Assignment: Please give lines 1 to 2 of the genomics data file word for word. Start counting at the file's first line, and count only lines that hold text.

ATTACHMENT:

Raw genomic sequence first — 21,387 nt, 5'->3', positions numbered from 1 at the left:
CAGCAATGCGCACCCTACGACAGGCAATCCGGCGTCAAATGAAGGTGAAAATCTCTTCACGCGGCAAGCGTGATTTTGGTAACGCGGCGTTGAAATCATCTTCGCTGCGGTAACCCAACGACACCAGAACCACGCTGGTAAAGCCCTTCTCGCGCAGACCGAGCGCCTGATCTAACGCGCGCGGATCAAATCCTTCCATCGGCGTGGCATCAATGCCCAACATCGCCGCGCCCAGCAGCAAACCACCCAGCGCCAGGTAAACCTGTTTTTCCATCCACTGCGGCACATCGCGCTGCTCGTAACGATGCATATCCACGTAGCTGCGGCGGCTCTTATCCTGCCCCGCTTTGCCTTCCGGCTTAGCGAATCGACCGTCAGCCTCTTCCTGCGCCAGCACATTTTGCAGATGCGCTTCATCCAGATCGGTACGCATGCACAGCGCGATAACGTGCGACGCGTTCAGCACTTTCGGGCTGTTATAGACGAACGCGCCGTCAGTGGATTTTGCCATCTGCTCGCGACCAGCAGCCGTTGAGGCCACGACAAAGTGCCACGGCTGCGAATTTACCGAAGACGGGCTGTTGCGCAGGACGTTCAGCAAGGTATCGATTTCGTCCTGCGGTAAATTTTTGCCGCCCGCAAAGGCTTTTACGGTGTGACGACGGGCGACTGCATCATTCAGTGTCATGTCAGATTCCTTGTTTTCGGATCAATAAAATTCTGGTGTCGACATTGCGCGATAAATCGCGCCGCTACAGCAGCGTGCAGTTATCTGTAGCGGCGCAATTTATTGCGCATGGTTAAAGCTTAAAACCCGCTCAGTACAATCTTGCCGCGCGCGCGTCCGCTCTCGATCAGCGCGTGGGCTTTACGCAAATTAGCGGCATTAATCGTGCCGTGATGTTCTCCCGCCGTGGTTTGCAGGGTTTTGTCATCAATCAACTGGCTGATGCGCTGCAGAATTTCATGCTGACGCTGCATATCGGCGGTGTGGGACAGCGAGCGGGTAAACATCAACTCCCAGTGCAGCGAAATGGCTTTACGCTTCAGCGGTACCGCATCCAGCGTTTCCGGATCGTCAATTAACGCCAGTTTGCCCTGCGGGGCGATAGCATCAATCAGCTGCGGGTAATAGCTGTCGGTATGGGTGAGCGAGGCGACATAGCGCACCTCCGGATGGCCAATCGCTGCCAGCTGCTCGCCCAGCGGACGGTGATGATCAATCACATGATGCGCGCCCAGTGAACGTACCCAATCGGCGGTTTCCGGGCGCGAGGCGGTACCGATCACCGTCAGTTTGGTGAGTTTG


Raw genomic sequence first — 21,387 nt, 5'->3', positions numbered from 1 at the left:
CAGCAATGCGCACCCTACGACAGGCAATCCGGCGTCAAATGAAGGTGAAAATCTCTTCACGCGGCAAGCGTGATTTTGGTAACGCGGCGTTGAAATCATCTTCGCTGCGGTAACCCAACGACACCAGAACCACGCTGGTAAAGCCCTTCTCGCGCAGACCGAGCGCCTGATCTAACGCGCGCGGATCAAATCCTTCCATCGGCGTGGCATCAATGCCCAACATCGCCGCGCCCAGCAGCAAACCACCCAGCGCCAGGTAAACCTGTTTTTCCATCCACTGCGGCACATCGCGCTGCTCGTAACGATGCATATCCACGTAGCTGCGGCGGCTCTTATCCTGCCCCGCTTTGCCTTCCGGCTTAGCGAATCGACCGTCAGCCTCTTCCTGCGCCAGCACATTTTGCAGATGCGCTTCATCCAGATCGGTACGCATGCACAGCGCGATAACGTGCGACGCGTTCAGCACTTTCGGGCTGTTATAGACGAACGCGCCGTCAGTGGATTTTGCCATCTGCTCGCGACCAGCAGCCGTTGAGGCCACGACAAAGTGCCACGGCTGCGAATTTACCGAAGACGGGCTGTTGCGCAGGACGTTCAGCAAGGTATCGATTTCGTCCTGCGGTAAATTTTTGCCGCCCGCAAAGGCTTTTACGGTGTGACGACGGGCGACTGCATCATTCAGTGTCATGTCAGATTCCTTGTTTTCGGATCAATAAAATTCTGGTGTCGACATTGCGCGATAAATCGCGCCGCTACAGCAGCGTGCAGTTATCTGTAGCGGCGCAATTTATTGCGCATGGTTAAAGCTTAAAACCCGCTCAGTACAATCTTGCCGCGCGCGCGTCCGCTCTCGATCAGCGCGTGGGCTTTACGCAAATTAGCGGCATTAATCGTGCCGTGATGTTCTCCCGCCGTGGTTTGCAGGGTTTTGTCATCAATCAACTGGCTGATGCGCTGCAGAATTTCATGCTGACGCTGCATATCGGCGGTGTGGGACAGCGAGCGGGTAAACATCAACTCCCAGTGCAGCGAAATGGCTTTACGCTTCAGCGGTACCGCATCCAGCGTTTCCGGATCGTCAATTAACGCCAGTTTGCCCTGCGGGGCGATAGCATCAATCAGCTGCGGGTAATAGCTGTCGGTATGGGTGAGCGAGGCGACATAGCGCACCTCCGGATGGCCAATCGCTGCCAGCTGCTCGCCCAGCGGACGGTGATGATCAATCACATGATGCGCGCCCAGTGAACGTACCCAATCGGCGGTTTCCGGGCGCGAGGCGGTACCGATCACCGTCAGTTTGGTGAGTTTG